the Erickson Aircrane at work on section one of the Northwest Transmission Line

the Erickson Aircrane at work on section one of the Northwest Transmission Line

Aircrane heaves 180 big towers

Temperatures pushed into the 30s as the mega helicopter brought in to heft hydro towers along the Northwest Transmission Line moved along

TEMPERATURES PUSHED into the mid 30s as the mega helicopter brought in to heft hydro towers along the 344 km Northwest Transmission Line moved along the first of five sections just west of Terrace.

To a person standing next to the Erickson Aircrane and feeling the wafts of engine heat as it refuelled, it felt like 45 degrees.

The 30-year-old beast of a helicopter that is as long as a semi truck and can lift 20,000 lbs costs $13,500 per hour plus gas (2,000 litres per hour) to run.

So the heat is also on to be efficient.

According to BC Hydro, it took an estimated 45 hours of airtime to lift in approximately 180 towers in section one near Terrace and part of section five near the Bob Quinn substation.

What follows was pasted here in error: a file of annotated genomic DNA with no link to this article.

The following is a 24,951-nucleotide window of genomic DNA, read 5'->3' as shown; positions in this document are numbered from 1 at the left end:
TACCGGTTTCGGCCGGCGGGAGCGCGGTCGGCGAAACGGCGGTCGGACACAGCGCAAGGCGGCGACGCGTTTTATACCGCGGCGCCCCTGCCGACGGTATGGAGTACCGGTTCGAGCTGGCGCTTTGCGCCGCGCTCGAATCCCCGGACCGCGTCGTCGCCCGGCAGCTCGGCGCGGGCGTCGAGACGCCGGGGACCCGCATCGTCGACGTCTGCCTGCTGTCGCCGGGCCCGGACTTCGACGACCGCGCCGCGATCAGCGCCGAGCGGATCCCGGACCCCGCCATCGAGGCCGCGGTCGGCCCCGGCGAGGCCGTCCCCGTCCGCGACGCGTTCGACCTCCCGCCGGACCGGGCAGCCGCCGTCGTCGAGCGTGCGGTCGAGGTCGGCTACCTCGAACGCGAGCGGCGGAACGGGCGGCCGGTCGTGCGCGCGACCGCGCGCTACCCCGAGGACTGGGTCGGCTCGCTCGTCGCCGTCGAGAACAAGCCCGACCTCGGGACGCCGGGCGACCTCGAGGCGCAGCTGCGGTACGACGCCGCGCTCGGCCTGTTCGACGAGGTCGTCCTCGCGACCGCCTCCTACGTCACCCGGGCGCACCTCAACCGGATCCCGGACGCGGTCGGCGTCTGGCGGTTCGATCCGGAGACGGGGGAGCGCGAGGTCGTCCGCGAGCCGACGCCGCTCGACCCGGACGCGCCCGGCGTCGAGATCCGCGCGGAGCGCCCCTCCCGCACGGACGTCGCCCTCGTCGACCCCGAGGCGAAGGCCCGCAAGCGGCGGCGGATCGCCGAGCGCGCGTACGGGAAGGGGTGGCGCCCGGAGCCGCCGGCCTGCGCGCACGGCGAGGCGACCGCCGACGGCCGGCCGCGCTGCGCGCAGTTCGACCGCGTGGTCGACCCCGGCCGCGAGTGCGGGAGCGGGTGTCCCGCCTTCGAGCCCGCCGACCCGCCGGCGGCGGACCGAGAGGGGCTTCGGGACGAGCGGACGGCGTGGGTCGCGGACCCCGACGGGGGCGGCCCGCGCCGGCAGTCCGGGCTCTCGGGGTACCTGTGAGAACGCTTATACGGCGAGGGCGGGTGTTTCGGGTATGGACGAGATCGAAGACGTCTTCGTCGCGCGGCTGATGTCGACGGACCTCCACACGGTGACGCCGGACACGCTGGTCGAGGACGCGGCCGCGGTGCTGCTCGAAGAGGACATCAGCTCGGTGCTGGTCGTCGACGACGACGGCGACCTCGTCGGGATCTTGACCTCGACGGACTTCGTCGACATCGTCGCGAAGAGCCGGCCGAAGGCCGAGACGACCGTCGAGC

The twin-piloted craft would come down and hook onto one of the 12 towers, each weighing 17,000 lbs, and then haul it to its foundation.

Once hovering over the foundation, a crew of nine Valard workers wait to guide the pin into the socket.

First, about four of them actually grab the base and sway it back and forth while the foreman issues radio orders to the pilot.

Once the pin is set, then four guy wires are lashed into place extending out to anchors on the corners of the site.

Setting the pin, which is only a few inches thick, into the foundation, is the most time-consuming part.

The foreman’s directions came in rapid sequence.

“Inches, inches! Three low, one low, three low. Inches! Inches! Six low! You’re on the pin!”

During the hot day, the clouds of dirt spun up into 100-foot-high columns.

Twice the crane returned and set down its load because of difficulties setting the pin.

Lineman consultant and guide Dave Mathers said this work is inherently unpredictable.

“Five minutes was the shortest and 23 the longest, from when they hook the tower until they cut it,” he said.

After getting off to a faster than expected start, the job was delayed early on because of workplace injury, but several productive days brought the pace back up, and the job wrapped up on time last Wednesday, nine days after it started.